Chow Town

June 8, 2013

Like aging wine, dry-aging meats adds flavor

There seems to be a resurgence in the art of butchery and the craft of aging meats.

Chow Town

The daily dish on Kansas City's food and drink scene

There seems to be a resurgence in the art of butchery and the craft of aging meats.

Personally I enjoy a 45-day dry-aged bone in steak just like the next person, but what makes it better?

All beef is wet-aged for about 14 days before it hits the markets, so a slight wet-age is what we are use to. But, let’s start with a tender cut of steak and make a little magic happen.

First wet-aging is done in a cryo-vac plastic bag and just placed in a cooler.

The difference in flavor of wet-aged beef is not that remarkable. The meat is moist but takes on a tangy sour taste similar to sour cream or buttermilk. The fluid from the meat can’t escape during wet-aging so it becomes stinky serum. The texture, when put side-by-side with dry-aged beef is a bit squishy.

Sounds super tasty, right?

Dry-aging is a bit craftier as it requires proper humidity and temperature and something most of us don’t have, patience. This process is also about 50 percent to 100 percent more expensive, as time space and waste equal money.

Through the aging process, meat loses some volume and of course the outer parts must be trimmed so there is physical waste. All of this is made up by the intense blue cheesy flavor and tender moist texture.

A whole piece of meat with the bone in, typically a prime rib loin or strip loin, are set in a controlled environment and magic just happens.

Through the break down of muscle fibers and the oxidation of fat, the meat turns into the Mecca of flavor. The outer part of the meat dries out creating a seal for the rest of the meat to start making magic with it’s own enzyme breakdown. Without the proper humidity and temperature the meat will rot instead of age.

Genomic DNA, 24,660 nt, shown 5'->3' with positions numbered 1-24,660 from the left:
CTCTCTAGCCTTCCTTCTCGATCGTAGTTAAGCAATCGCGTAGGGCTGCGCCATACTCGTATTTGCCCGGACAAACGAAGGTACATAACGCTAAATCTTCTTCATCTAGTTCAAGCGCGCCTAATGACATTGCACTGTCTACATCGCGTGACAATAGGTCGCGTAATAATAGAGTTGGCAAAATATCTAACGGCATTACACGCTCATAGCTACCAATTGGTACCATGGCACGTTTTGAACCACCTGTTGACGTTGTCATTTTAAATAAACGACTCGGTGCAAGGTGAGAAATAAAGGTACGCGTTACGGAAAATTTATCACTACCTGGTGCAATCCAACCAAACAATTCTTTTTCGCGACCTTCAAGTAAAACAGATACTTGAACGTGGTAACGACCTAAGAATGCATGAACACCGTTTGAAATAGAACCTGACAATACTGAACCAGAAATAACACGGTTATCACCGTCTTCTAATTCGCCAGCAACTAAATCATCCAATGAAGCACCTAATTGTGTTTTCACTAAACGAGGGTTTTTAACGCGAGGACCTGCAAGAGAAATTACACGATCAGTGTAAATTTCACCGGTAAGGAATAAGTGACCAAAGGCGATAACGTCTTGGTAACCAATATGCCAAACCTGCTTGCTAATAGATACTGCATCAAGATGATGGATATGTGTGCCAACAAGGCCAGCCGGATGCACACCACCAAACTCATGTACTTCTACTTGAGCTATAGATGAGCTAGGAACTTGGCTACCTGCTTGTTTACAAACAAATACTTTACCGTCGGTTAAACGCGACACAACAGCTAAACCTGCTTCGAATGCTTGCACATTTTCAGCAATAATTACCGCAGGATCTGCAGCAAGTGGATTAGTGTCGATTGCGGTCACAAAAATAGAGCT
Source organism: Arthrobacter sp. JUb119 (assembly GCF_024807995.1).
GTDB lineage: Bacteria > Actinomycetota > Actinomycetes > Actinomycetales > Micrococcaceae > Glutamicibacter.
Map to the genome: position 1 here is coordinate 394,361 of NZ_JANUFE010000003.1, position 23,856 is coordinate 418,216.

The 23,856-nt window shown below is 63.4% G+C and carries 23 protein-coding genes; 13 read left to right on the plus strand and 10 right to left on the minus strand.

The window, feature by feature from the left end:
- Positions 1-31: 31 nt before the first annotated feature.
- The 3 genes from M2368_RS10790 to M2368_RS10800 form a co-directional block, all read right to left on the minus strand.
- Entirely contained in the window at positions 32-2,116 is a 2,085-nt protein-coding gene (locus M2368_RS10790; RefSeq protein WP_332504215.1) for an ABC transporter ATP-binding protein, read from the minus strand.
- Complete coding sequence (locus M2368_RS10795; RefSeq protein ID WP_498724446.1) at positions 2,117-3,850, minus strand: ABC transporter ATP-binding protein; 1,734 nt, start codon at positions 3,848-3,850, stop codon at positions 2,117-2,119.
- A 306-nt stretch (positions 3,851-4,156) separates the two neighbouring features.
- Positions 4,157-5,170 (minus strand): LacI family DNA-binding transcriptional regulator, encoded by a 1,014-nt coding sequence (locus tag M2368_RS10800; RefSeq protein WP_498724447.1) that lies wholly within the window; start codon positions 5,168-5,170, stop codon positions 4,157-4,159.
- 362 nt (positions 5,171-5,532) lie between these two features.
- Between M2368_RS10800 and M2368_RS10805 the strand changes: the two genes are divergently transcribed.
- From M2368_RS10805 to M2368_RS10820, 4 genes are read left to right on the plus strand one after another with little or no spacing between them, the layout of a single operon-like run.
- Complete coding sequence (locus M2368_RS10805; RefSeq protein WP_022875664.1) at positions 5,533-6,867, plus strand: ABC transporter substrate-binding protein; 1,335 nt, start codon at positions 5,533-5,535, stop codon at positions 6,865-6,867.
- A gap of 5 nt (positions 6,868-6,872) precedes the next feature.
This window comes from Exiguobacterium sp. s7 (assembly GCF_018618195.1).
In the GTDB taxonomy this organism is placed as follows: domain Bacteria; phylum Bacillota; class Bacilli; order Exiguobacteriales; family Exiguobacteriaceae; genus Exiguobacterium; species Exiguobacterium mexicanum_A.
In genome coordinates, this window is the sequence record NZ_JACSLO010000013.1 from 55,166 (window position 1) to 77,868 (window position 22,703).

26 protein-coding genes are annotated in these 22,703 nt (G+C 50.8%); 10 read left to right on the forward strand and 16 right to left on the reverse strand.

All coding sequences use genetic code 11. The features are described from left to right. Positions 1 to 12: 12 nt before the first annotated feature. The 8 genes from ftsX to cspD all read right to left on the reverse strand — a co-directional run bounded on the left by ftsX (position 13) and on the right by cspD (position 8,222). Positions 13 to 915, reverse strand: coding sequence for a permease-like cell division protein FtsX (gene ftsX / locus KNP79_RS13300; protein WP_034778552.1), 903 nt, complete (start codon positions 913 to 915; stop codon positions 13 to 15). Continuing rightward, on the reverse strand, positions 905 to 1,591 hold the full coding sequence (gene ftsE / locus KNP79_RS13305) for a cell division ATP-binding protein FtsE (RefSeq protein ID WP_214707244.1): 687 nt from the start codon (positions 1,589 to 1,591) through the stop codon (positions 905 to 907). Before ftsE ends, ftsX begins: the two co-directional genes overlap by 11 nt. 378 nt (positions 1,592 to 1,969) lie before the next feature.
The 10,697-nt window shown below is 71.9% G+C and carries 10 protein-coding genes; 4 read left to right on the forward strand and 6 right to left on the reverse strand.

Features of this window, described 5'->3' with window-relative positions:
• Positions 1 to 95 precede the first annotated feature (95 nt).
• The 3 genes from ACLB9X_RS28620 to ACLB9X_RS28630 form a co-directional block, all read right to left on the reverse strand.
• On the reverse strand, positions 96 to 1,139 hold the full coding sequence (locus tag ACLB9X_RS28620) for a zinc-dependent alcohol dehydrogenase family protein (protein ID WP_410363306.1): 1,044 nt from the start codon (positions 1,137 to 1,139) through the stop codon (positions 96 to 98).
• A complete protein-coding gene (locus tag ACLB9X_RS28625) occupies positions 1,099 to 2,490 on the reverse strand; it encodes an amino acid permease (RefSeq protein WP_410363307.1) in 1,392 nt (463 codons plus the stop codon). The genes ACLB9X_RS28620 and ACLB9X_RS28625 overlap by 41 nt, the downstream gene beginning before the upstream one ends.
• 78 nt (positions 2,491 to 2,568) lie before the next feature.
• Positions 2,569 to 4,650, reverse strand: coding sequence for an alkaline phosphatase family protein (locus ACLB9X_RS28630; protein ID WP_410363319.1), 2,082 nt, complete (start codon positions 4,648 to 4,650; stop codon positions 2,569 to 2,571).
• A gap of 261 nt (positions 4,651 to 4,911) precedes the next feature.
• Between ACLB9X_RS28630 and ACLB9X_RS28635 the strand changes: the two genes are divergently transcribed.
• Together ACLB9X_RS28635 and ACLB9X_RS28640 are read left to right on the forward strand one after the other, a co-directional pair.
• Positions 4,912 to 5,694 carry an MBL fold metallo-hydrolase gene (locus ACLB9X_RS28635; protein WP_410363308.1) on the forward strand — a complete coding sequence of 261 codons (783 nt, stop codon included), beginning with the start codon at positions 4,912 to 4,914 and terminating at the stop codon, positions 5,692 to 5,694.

Dry-aging meat is similar to a properly aged wine. The longer the better, with the understanding there will be a little funk attached to the end result.

Most people enjoy meat, which has been dry-aged for 30-45 days. That meat has a nice texture with a nuttiness merely at a nuance. Between 45-60 days of aging the nuttiness comes with earthiness and lots of funk, but it is fabulous.

When cooking a piece of perfectly dry-aged beef the fat melts like a marinade into the muscle fibers creating a pillow of intense flavor. It is important to serve the dry-aged beef with the bone attached, as it will carry a few more intense aromas, which will fill your nostrils with a circus of olfactory delight.

Take small bites and intently enjoy each time the piece of meat brushes between your taste buds and teeth. It is an amazing rush of flavor and takes concentration and commitment to dissect the different flavors.

As you slump back in your chair delighted with the phenomenal experience sip on a strong wine that has been aged just as nicely.

Renee Kelly is the owner of Renee Kelly’s Harvest in Johnson County. Her passion lies in changing the food system, one plate at a time. Her inspiration is Mother nature and the many growers in the Kansas City area.

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